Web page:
15. Brown, K.F. et al. (2012b), UK Parents’ Decision-Making About Measles-Mumps-Rubella (MMR) Vaccine 10 Years After The MMR-Autism Controversy: A Qualitative Analysis, “Vaccine”, 30 (10), pp. 1855–64.CrossRefGoogle Scholar
  16. Capocci, M., Corbellini G. (2014), Le cellule della speranza: il caso Stamina tra inganno e scienza, Codice edizioni, Torino.Google Scholar
  17. Carolan, M. (2009), Towards Understanding the Concept of Risk for Pregnant Women: Some Nursing and Midwifery Implications, “Journal of Clinical Nursing”, 18(5), pp. 652–58.Google Scholar
  18. Carolan M. and S. Nelson (2007), First Mothering Over 35 Years: Questioning the Association of Maternal Age and Pregnancy Risk, “Health Care for Women International”, 28(6), pp. 534–55.CrossRefGoogle Scholar
  19. Casiday R. et al. (2006), A survey of UK parental attitudes to the MMR vaccine and trust in medical authority. “Vaccine”, 24 (2), pp. 177–184.CrossRefGoogle Scholar
  20. Casiday, R.E. (2007), Children’s Health and the Social Theory of Risk: Insights From the British Measles, Mumps and Rubella (MMR) Controversy, “Social Science & Medicine” 65(5), pp. 1059–70.CrossRefGoogle Scholar
  21. Cassell, M.M. et al. (2006), Risk Compensation: The Achilles’ Heel of Innovations in HIV Prevention?, “British Medical Journal”, 332 (7541), pp. 605–607.CrossRefGoogle Scholar
  22. Cattaneo, E., De Falco, J., Grignolio, A. (2016), Ogni giorno. Tra scienza e politica. Milano, Mondadori.Google Scholar
  23. Chow, Y.K.M, Danchin et al. (2017), Parental attitudes, beliefs, behaviours and concerns towards childhood vaccinations in Australia: A national online survey, “Australian Family Physician”, 46 (3), pp. 145–151.Google Scholar
  24. Covello, V.T., D. von Winterfeldt and P. Slovic (1986), Communicating Scientific Information About Health and Environmental Risks: Problems and Opportunities from a Social and Behavioral Perspective, in V.T. Covello, A. Moghissi e V. Uppulori, Uncertainties in Risk Assessment and Risk Management, Plenum Press, New York, p. 221–239.CrossRefGoogle Scholar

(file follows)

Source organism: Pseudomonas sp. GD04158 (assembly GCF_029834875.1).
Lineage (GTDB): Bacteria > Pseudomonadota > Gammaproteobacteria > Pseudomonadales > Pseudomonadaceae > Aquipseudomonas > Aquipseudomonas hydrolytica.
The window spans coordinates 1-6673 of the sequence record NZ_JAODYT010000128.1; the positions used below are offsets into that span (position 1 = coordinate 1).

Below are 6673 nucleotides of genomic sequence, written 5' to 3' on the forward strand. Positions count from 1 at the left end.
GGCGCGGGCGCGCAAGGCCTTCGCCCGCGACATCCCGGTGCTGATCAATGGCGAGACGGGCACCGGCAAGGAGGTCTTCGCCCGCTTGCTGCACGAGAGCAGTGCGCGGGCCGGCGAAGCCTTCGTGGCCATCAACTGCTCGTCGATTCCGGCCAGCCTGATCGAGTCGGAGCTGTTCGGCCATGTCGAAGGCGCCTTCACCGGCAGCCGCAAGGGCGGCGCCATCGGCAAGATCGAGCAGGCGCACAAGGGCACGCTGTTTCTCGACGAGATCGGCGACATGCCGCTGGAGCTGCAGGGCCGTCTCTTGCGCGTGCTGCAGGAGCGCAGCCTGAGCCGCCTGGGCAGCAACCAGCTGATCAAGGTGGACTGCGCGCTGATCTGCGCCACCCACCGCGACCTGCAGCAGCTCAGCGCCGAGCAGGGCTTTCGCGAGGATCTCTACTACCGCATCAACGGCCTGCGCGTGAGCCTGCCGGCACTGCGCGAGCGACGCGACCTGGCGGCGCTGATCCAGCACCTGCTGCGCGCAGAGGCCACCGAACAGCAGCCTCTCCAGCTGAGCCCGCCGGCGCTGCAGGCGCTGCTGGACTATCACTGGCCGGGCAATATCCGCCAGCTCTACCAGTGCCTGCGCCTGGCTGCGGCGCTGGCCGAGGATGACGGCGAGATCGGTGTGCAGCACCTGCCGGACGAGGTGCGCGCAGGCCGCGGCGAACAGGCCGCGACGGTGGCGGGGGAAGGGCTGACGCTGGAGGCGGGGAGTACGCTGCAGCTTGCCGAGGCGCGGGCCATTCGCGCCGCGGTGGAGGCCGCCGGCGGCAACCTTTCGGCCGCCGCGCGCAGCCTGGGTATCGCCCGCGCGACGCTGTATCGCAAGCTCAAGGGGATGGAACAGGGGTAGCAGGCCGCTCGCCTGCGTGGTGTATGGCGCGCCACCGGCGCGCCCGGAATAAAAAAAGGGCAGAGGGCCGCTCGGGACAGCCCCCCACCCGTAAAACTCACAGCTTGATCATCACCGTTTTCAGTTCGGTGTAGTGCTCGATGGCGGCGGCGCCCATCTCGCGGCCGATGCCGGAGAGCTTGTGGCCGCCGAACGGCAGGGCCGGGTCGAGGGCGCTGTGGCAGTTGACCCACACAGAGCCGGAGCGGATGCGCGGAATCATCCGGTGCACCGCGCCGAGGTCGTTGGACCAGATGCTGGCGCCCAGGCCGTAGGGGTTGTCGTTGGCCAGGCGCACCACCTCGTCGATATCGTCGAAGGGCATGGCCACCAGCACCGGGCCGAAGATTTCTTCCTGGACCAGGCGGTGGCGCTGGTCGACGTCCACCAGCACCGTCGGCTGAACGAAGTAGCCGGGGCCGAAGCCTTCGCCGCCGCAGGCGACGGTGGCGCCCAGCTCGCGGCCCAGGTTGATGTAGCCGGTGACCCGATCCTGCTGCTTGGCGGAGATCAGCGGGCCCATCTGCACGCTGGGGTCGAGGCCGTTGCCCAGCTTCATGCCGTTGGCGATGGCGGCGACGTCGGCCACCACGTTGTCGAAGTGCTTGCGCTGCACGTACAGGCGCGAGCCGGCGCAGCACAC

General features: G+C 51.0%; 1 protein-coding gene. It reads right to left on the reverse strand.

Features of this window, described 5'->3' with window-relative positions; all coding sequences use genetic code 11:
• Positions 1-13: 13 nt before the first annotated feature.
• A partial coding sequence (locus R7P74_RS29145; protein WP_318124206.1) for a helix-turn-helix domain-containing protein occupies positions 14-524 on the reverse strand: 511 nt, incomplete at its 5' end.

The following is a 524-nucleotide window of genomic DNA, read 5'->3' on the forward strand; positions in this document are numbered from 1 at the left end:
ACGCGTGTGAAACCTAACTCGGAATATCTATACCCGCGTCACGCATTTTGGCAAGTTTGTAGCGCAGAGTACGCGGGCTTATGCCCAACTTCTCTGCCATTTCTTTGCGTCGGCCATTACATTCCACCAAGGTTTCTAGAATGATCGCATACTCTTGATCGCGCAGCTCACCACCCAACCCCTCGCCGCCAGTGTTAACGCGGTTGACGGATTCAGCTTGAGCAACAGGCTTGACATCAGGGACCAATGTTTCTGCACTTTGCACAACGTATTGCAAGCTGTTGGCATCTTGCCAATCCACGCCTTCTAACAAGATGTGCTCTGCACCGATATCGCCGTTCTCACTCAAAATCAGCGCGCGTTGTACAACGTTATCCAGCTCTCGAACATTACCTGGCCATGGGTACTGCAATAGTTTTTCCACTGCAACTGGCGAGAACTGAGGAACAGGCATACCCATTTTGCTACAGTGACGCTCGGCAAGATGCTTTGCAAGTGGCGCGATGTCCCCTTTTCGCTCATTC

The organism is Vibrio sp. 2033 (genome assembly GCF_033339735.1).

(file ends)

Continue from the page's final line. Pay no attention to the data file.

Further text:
25. Covello, V.T. and P.M. Sandman (2001), Risk Communication: Evolution and Revolution, in W.A. (ed) Solutions to An Environment in Peril, John Hopkins University Press, Baltimora, pp. 164–78.Google Scholar
  26. Crimmins, E.M., S.H. Preston and B.C. Cohen (2011), Explaining Divergent Levels of Longevity in High-Income Countries, in Panel on Understanding Divergent Trends in Longevity in High-Income Countries, National Research Council (US), Vol. 37, National Academies Press, Washington D.C., pp. 791–93.Google Scholar
  27. Dove, A. (2005), Maurice Hilleman, “Nature Medicine”, 11(4 Suppl), S2.CrossRefGoogle Scholar
  28. Emanuel, E.J. and C. Grady (2008), Four Paradigms of Clinical Research and Research Oversight, in The Oxford Textbook of Clinical Research Ethics, E.J. Emanuel et al., Oxford University Press, Oxford, New York, pp. 222–30.Google Scholar
  29. Finucane, M.L. (2002), Mad Cows, Mad Corn and Mad Communities: The Role of Socio-Cultural Factors in the Perceived Risk of Genetically-Modified Food, “Proceedings of the Nutrition Society”, 61(1), pp. 31–37.CrossRefGoogle Scholar
  30. Gigerenzer, G. (2015), Imparare a rischiare: come prendere decisioni giuste, Cortina, Milano (original edition: Risk Savvy: How to Make Good Decisions, 2014).Google Scholar